Opinions on operating systems are very subjective. Some people love Windows 10. Some people hate it. Many users who resisted upgrading to Windows 7 in the first place now swear by the OS and stubbornly refuse to upgrade. If the reason you don’t want to join the Windows 10 party, however, is because you’re mad at Microsoft for dropping support of your hardware, or your favorite features and technologies, Mac OS X may not be the way to go.
Windows 10 is humming along at a decent clip, but still has a long way to go before it steals the title of de facto desktop operating system. Many Windows users object to Windows 10 for various reasons, and a fair percentage have threatened to just abandon Windows entirely and switch to Mac OS X. I know the grass is greener—blah, blah, blah—but if your reason for avoiding Windows 10 is that you don’t approve of Microsoft’s strong arm tactics you might want to think twice.
At just under 10 percent of the desktop market, Windows 10 still lags slightly behind both Windows XP and Windows 8.1, and needs to grow by more than 500 percent to surpass Windows 7. However, Windows 10 still has about 50 percent more market share than all versions of Mac OS X combined. Clearly this is not a huge threat to Microsoft.
Don’t get me wrong. I love Mac OS X. I used a MacBook Air as my primary PC for a couple years before the Surface Pro 2 came out. I’ve gone from Surface Pro 2, to Surface Pro 3, to Surface Pro 4 as my primary PC for personal use. I had a choice between a Dell laptop and a MacBook Pro for work, though, and I chose the MacBook Pro. Nothing against Dell or Windows. I just already have a Windows 10 PC and want to have access to both operating systems.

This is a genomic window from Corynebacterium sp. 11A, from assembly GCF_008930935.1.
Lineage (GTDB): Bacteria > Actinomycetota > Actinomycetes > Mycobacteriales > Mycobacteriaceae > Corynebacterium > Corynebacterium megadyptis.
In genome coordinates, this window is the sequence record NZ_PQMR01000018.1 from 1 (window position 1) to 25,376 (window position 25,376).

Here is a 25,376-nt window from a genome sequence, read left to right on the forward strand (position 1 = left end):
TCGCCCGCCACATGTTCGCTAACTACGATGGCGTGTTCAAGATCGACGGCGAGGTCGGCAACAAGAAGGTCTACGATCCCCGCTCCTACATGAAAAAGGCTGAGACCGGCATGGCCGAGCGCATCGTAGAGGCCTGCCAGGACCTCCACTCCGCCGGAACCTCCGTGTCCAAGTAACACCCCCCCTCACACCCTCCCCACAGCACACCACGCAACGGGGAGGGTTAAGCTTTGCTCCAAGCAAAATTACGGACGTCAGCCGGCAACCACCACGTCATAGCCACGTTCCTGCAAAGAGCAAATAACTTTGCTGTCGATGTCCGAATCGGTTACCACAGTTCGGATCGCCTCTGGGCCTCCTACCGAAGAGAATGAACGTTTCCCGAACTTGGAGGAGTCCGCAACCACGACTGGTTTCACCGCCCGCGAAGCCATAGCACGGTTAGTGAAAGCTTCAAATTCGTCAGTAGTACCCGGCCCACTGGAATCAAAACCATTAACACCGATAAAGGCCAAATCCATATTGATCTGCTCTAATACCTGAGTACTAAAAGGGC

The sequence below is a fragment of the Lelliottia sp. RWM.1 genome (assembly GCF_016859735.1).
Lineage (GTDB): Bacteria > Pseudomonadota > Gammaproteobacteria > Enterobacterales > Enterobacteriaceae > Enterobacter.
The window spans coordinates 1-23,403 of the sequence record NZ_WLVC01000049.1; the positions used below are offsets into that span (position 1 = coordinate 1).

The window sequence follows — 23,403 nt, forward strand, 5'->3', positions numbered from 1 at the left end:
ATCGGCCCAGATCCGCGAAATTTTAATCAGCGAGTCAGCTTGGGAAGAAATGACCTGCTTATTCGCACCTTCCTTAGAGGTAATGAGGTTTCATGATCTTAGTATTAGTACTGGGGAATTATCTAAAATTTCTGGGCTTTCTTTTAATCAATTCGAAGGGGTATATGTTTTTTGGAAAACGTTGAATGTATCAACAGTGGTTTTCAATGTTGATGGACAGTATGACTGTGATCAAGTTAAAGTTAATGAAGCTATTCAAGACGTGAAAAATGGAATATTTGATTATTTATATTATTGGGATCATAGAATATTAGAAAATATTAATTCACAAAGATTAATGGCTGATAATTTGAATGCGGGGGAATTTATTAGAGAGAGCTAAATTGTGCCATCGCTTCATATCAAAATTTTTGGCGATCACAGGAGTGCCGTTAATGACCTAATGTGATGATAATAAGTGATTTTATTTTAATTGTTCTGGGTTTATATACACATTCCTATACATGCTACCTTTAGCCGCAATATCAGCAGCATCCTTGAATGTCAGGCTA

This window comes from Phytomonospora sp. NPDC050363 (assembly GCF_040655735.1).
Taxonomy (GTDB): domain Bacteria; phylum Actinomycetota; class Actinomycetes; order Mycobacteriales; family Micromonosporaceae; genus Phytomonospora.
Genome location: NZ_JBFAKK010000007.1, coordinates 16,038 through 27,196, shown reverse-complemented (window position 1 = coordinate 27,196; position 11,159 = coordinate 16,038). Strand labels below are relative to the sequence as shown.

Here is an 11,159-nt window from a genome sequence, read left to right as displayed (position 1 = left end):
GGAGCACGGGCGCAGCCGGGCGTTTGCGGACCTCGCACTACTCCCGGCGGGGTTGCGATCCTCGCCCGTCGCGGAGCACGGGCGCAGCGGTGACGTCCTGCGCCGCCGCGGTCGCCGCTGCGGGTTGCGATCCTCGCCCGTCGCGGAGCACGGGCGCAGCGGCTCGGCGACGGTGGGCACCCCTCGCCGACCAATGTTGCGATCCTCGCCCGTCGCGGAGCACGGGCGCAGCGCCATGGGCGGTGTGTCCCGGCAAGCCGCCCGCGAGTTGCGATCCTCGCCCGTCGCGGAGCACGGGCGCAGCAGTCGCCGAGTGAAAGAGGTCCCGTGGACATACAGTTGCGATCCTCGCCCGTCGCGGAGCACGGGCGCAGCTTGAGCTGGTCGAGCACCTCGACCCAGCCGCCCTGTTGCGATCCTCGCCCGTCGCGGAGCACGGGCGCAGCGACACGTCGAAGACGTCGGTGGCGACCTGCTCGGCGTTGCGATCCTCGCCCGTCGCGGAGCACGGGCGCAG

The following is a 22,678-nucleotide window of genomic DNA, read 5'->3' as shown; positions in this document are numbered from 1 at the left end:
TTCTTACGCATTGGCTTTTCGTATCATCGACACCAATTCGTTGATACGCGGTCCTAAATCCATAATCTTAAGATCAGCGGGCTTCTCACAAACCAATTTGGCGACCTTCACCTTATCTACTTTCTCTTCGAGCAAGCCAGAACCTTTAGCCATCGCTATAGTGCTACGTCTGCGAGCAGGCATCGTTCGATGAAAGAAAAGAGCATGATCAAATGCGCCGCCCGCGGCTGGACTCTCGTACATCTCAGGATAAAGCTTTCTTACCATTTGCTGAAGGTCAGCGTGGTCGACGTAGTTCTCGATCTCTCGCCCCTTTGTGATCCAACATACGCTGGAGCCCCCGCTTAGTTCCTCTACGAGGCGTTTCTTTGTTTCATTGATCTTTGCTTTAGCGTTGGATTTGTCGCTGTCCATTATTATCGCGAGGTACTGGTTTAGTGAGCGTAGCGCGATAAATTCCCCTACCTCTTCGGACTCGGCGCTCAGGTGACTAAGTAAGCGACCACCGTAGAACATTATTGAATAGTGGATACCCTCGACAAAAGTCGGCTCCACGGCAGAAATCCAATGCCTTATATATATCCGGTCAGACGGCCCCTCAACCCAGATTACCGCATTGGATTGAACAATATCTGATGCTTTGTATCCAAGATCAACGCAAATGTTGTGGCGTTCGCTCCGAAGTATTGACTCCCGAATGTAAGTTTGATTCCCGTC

But, I digress.
I do love Mac OS X, and I’m a fan of Apple. I also understand, though, that Apple is Apple. Apple dumbs things down in the interest of simplicity and an intuitive user interface. Apple locks users into its ecosystem for their own safety and protection. And, when Apple decides to make a wholesale change in technology, it just does it. Customers be damned.
In 2009 when Apple launched Mac OS X 10.6—a.k.a. “Snow Leopard”—it drew a hardcore line in the sand that made most existing Mac hardware obsolete. Apple was transitioning from the PowerPC to Intel x86 architecture, and it had no interest in playing nice or holding anyone’s hand. It was a very simple choice: Customers could continue using Mac OS X 10.5 on their PowerPC machines or they could go buy new hardware if they wanted to use the latest version of the OS.
Read the complete article on Forbes: Windows 10 Objectors Should Think Twice About Jumping To Mac.
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